However, these cases are difficult to bring in Utah. Some people believe that all that is necessary for someone to have a lawsuit is for an injury to occur on someone else’s premises. That is not true! Utah law explains that a victim of a slip-and-fall event can recover only with one of three options:
First, the business, homeowner or landlord has a permanently unsafe condition due to having chosen a mode of operation that foreseeably could result in an inherently dangerous condition, or if the premises violate some aspect of the building code that directly led to the unsafe condition.
Second, if there is a temporary unsafe condition created by a business, one of its employees, a homeowner or landlord. Even if the creators did not “know” of the unsafe condition.
Third, the temporary unsafe condition was created by a third party but the business owner, landlord or a homeowner has actual notice of the unsafe condition and has had a reasonable time to fix or correct the condition but has failed to do so. See Jex v. JRA, Inc. dba Hickory Kist Deli, 196 P.3d 576 (Utah 2008).
The most common fact pattern we hear or see is where a customer in a store slips and falls on water or something wet or slippery in the store and injures himself. This might be a good set of facts if the store owner knew of the wet spot and failed to clean it up, or the wet spot was caused or created by one of its own employees. However, if that is not the case, then we probably would decline the opportunity to represent the injured person. It is necessary for us to be able to prove knowledge or notice of the condition or participation by an employee or agent of the store or business before there is a case. The mere occurrence of someone slipping and falling does not automatically allow a claim to be made.
Another common fact pattern is where someone slips on snow or ice on the sidewalk, steps or walkway leading to a home or business establishment. Even if the business owner or homeowner knew of the snow and ice out there, if they can demonstrate that they took “reasonable” precautions to eliminate the snow or ice, there generally is no cause of action. Even if there is some question about this fact, Utah juries are still often very forgiving of the homeowner, business or landlord because, after all, we are located in the Rocky Mountains and snow and ice are a fact of life here. Juries are usually not quick to lay blame at the checkbook of the homeowner or business owner in this kind of case. I have actually had jurors say things like, “Hey, this is Utah. It happens!”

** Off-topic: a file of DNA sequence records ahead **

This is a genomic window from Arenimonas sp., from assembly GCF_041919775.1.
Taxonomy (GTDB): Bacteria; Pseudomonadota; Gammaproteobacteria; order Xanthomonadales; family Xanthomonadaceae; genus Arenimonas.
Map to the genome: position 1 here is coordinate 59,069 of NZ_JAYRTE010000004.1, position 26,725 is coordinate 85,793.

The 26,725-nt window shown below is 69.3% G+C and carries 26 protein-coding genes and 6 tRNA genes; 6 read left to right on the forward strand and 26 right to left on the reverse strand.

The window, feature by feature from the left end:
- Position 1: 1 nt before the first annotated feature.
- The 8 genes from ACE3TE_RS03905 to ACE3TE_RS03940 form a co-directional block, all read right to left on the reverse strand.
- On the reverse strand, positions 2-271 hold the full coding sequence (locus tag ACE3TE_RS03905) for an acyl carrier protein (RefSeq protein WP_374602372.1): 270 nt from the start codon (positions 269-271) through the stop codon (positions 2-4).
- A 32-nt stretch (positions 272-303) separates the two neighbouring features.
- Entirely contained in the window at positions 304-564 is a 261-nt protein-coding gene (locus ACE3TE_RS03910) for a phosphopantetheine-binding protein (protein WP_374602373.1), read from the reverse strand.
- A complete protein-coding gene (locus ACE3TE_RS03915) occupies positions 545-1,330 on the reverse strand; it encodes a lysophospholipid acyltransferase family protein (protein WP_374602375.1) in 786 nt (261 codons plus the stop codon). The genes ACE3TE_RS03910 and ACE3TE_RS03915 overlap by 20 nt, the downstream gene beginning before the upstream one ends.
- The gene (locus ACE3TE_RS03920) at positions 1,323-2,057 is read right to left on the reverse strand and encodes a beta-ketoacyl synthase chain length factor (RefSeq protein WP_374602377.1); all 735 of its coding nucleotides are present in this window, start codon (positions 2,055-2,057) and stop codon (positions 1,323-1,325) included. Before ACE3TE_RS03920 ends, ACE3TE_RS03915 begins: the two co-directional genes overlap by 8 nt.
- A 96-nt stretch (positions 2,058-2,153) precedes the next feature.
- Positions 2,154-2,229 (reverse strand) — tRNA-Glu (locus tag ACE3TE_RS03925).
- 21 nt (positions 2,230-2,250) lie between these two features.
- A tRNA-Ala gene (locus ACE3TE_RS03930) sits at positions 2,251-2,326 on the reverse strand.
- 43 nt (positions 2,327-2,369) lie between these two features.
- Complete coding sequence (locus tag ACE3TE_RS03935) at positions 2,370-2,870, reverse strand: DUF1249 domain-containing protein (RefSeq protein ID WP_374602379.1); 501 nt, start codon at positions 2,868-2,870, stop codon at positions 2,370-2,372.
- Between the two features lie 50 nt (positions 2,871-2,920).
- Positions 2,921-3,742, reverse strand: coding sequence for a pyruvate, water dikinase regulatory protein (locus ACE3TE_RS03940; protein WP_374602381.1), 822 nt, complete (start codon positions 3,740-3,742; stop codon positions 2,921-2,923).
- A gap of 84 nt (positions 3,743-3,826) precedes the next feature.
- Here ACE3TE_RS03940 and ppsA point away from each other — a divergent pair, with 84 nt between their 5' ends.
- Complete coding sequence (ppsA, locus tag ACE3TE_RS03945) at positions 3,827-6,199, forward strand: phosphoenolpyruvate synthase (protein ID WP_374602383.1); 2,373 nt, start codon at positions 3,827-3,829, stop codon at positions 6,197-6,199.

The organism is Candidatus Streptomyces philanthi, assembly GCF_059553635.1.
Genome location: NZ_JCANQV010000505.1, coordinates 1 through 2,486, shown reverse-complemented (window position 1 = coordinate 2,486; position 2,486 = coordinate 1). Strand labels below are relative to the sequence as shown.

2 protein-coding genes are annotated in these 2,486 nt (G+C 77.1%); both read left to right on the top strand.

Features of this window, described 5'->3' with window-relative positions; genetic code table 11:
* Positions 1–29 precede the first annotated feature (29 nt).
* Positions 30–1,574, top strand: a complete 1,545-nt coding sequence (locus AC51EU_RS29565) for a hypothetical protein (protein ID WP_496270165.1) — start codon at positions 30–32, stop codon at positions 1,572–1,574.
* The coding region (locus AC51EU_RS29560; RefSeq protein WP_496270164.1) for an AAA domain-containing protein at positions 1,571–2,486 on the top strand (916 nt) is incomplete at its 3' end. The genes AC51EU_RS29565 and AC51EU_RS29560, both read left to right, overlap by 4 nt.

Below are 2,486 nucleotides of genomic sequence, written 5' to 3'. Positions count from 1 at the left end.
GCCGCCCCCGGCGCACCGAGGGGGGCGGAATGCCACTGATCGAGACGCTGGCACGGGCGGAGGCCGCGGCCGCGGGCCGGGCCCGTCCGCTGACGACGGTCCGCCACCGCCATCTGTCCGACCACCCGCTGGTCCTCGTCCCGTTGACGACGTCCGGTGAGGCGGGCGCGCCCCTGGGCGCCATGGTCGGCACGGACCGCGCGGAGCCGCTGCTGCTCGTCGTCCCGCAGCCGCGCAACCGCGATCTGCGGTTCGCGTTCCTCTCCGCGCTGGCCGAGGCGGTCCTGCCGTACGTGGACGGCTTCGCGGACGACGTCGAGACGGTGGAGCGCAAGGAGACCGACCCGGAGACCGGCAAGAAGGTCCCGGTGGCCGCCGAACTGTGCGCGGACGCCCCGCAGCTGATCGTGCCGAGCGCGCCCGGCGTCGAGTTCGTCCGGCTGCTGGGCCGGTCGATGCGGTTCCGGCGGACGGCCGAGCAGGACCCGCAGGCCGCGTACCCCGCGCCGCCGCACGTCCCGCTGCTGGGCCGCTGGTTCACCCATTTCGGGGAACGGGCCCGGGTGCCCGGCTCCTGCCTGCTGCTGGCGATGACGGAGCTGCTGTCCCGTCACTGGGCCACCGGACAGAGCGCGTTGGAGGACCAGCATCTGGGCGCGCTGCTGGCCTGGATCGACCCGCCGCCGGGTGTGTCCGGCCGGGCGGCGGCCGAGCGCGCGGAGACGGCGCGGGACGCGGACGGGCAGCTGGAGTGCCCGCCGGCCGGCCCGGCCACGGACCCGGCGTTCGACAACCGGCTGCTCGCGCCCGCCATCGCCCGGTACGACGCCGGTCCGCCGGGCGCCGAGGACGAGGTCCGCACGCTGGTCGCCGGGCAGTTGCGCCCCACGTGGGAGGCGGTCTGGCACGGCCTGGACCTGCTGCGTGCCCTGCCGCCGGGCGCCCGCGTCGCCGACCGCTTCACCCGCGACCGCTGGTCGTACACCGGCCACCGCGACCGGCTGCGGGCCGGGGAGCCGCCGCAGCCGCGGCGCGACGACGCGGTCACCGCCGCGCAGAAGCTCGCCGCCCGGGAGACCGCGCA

We are currently handling slip and fall cases under a variety of circumstances, and we have been successful with those kinds of cases in the past. However, we are cautious about which kinds of such cases we take. If you have a question about a slip-and-fall case or would like to know whether a condition is something that could lead to a lawsuit, give us a call. We’ll be glad to talk to you about it.
The title “slip-and-fall” is simply a generic reference to what could be labeled “premises liability.” Premises liability takes all forms from drownings in swimming pools to legs being broken due to sticky asphalt crack seal being left in a parking lot. We encourage all homeowners and business owners to take precautions, be careful, and think “safety!” at every turn. We also encourage everyone to be cautious, watch where you’re going, and watch your step everywhere you go. Most of the time we all go on auto pilot when we walk through the aisles of a store forgetting that the very nature of the displays are designed to keep our eyes off of the floor and on the goods being sold. So be careful when you shop and as you go about your daily affairs.
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